Tuesday, October 27, 2009

Palin financial disclosure may explain timing of her resignation

Sarah Palin's financial disclosure, which was publicly released this morning, may help explain the timing of her resignation as governor of Alaska. According to reporting by Sean Cockerham of McClatchy Newspapers, the former governor had to take out a loan to pay her attorneys for legal work in her defense from a series of bogus "ethics" complaints filed by her political enemies:
Palin is also reporting that she took out a home loan from Wells Fargo for "legal fees to fight false allegations while governor." She didn't give a date or amount.
One of the last of the complaints filed against Palin charges that the legal defense fund which was set up to pay Palin's legal bills is itself not legal under Alaska law. That complaint was filed with the knowledge that the fund would be frozen while it was being investigated, therefore forcing her to pay her lawyers out of her own pocket. The aim of her political opponents has always been to destroy Sarah Palin any way they can. So they staged an all-out assault not only on her character and her family, but on her personal finances as well. 

According to reports, the twenty or so complaints had driven Palin's legal bill over the $600,000 mark. That's a considerable sum of cash for a governor with an annual salary of $125,000 to lay her hands on, so she was forced to borrow the money. Wizbang's Jay Tea (h/t: C4P) explains:
"...she had run up about half a million dollars in legal bills, and pretty much every single complaint had been tossed. In other words, she had incurred debts equal to twice her family's net income and 40% of their net worth for absolutely nothing. And with the latest complaint going after her legal defense fund, it was shaping up to get more and more and more expensive, with no relief in sight. The agenda of her opponents was clear: to use Alaska's flawed ethics laws (the 'flaw' being that no one foresaw a cabal filing an endless chain of worthless complaints purely to drive up the target's legal bills) to bankrupt her and her family."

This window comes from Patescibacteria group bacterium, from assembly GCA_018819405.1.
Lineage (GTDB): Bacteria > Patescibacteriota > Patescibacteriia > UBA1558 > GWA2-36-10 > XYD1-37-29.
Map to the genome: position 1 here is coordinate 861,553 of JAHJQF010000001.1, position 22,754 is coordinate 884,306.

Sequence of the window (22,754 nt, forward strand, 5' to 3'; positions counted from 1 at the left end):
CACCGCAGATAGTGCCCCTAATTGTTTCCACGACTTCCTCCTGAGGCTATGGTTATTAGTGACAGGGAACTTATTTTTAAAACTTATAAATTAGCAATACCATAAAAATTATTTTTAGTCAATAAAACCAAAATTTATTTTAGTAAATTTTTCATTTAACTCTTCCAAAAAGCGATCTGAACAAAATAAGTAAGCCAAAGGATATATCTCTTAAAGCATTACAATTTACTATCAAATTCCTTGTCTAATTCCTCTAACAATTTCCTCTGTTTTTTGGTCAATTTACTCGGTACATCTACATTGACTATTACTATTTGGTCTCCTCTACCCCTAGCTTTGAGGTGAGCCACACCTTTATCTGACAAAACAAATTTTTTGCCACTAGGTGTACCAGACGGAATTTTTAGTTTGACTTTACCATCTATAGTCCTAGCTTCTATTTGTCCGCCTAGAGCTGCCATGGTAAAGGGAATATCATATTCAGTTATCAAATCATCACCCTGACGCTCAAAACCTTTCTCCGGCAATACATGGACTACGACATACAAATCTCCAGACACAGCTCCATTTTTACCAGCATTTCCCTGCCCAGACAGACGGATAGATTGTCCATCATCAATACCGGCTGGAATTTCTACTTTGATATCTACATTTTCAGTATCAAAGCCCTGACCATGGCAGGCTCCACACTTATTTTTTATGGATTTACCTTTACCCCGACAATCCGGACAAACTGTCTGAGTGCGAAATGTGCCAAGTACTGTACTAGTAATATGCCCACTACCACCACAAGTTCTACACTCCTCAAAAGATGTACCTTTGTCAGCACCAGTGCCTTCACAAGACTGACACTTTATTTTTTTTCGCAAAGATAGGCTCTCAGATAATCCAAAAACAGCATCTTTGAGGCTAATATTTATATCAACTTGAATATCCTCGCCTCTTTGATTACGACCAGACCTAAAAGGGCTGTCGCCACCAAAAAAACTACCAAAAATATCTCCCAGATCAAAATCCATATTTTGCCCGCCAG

"So she took what she saw as the only solution: she resigned. And once she decided that, she saw no reason to drag matters out."
The legal fees and the loan might also explain why Sarah Palin went to work immediately after resigning to write her book and get it finished in as short a period of time as possible. According to her financial disclosure,  she received $1.25 million from her publisher as a retainer for her memoir, which is due out next month. Book advances are usually paid half on signing and half on acceptance of the finished manuscript, with the agent usually taking at least 15% right off the top. If these were the terms of Sarah Palin's deal with HarperCollins, then after her agent --  Washington D.C. lawyer Bob Barnett -- took his cut, she received approximately $500,000 of her advance, which would not have been enough to pay her attorneys in full.

The former governor most certainly was feeling the pressure to complete her manuscript in order to receive the rest of the retainer from HarperCollins. Just speculation on our part, but Sarah Palin doesn't strike us as the type of person who wants to be beholden to anyone, so her goal was apparently to repay ASAP the loan she had to take out to pay her lawyers.

Some other details from her financial disclosure:
Palin reported that she received $73,000 in salary and $6,370 in per diem during those final months before resigning as governor.

Todd Palin reported receiving $34,086 during that time as a BP production operator. He also reported $32,260 from his commercial setnet fishing operation in Bristol Bay, under the business name "Toad's Fisheries."

Todd Palin also reported $3,500 in winnings from the Iron Dog snow machine race.
Now that she is no longer the governor of Alaska, Sarah Palin will not be required to file any more financial disclosure reports with that state's Public Offices Commission.

- JP

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